Before we begin, a quick comment on some developments in the tanker space. What a nice tanker rally it has been the past few days. Many of our positions like Teekay Tankers (TNK) and International Seaways (INSW) are performing exceptionally well, and are now in good profit-making territory (I took some chips off the table – it’s always prudent to do so – but still maintain core positions). My key focus remains on Teekay Corporation (TK), which is also picking up (in part due to the TNK rally), and I expect positive momentum going forward once the Teekay LNG Partners (TGP) issues (U.S. sanctions on COSCO affecting the Yamal LNG project) are resolved. I also look forward to the much-anticipated Teekay Group Investor Day, which was postponed due to the sanctions incident, and I ultimately expect a nice win-win resolution concerning the TGP IDRs, which in my mind will mark the real inflection point for TK and remove the overhang from TGP. That said, the TK FPSOs are still a concern.
Back to Navios Maritime Partners (NMM). It has been almost four years since our previous article on NMM entitled “Navios Maritime Partners Is Embarking On An Unusual Path For A Marine MLP“, written in February 2016. At the time of writing, the unit price was ~$15/unit versus ~$17.50/unit currently. To refresh our memories, back in 2015/16 NMM eliminated distribution payments and repositioned itself as an opportunistic vehicle to acquire cheap dry bulk vessels, deviating from its containership-focused MLP aspirations. The timeline was as follows (note these are pre-reverse split figures).
- Q2 2015 earnings: NMM reiterated its commitment to pay a minimum distribution of $1.77 per unit annualized through 2016.
- Q3 2015 earnings: NMM announced an aggressive distribution cut (>50%), citing poor market conditions and suggested the revised distribution of $0.85 per annum is sustainable for five years. The rationale for the cut was to redeploy the distribution savings accretively in a fleet renewal program, particularly in containerships, effectively repositioning NMM as a containership-focused MLP.
- Q4 2015 earnings: NMM completely eliminated the distribution and repositioned itself as an opportunistic vehicle to acquire cheap dry bulk vessels, deviating from the containership-focused MLP intention.
In other words, following one of the worst dry bulk markets on record, in a matter of a few quarters, between Q2 2015 and Q4 2015, all hell broke loose and the entire model was disrupted. NMM ended up being a broken MLP and income investors ran for the exit, as NMM was not even paying 1 cent in distributions. One of our conclusions after the distribution elimination was the following:
If NM can make it without sacrificing NMM as an independent entity, then we are hopeful for NMM. It all boils down to malintent. After all, NMM is still cash flow positive, the balance sheet is decent (given current market conditions) and will strengthen over time (as cash piles up). There are no CAPEX commitments. Even accounting earnings are positive, all else constant (due to the long term contracts). NM is at the heart of the problem. Management is clearly working for NM, as the CEO owns around 30% of NM, and therefore has to protect her wealth.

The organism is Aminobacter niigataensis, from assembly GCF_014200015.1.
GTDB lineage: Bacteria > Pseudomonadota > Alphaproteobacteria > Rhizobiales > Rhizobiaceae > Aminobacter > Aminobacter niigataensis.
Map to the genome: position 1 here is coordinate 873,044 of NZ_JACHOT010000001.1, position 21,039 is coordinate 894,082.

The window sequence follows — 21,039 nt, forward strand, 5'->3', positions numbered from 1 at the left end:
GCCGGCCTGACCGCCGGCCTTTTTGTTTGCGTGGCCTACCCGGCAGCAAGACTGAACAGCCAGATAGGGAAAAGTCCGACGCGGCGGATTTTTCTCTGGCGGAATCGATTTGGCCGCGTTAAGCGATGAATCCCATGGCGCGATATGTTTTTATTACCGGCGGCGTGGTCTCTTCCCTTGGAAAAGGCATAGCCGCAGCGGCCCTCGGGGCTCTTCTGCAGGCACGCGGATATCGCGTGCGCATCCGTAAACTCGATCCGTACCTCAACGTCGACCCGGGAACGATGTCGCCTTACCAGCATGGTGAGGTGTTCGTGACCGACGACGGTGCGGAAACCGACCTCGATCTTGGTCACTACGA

It is important to note that until 2016, NMM was a stellar dividend payer, paying $200+ per unit in distributions since inception (or $13+ per unit on a pre-reverse split basis). The evolution of NMM’s quarterly distributions since inception is as follows:
Lots of things have changed since our previous publication. Some highlights include:
- In 2017 NMM formed Navios Containers (NMCI) following the acquisition of the 14-vessel container fleet from Rickmers Maritime. NMCI initially listed in Norway and subsequently migrated to the U.S. (NASDAQ) via a direct listing (given the failed IPO attempt).
- In Q2 2018 NMM restored distributions. The new distribution policy entails distributions of $1.20 per common unit annually (or $0.08 per common unit on a pre-reverse split basis). Since then the distribution has remained constant. To put things into perspective, prior to the first cut in 2015 the annualized distribution was ~$26.5 per unit (~22 times higher than the current amount). I am not suggesting we will reach that level again.
- In Q2 2019 NMM implemented a 1:15 (one-for-fifteen) reverse split of its common units removing the psychological overhang of NYSE delisting notices when the share price is below $1 over a consecutive 30 trading-day period. Note this is a psychological positive more than a substantive one, as nothing really changes with regards to a company’s fundamentals. But optics matter.
- In Q1 2019, NMM announced a $50M unit repurchase program which provides a tremendous opportunity to acquire units well below NAV. Long term holders stand to benefit. I expect the pace of repurchases to pick up going forward, especially once the Term Loan B refinancing is completed (more on this below) – which was the reason for slowing down the pace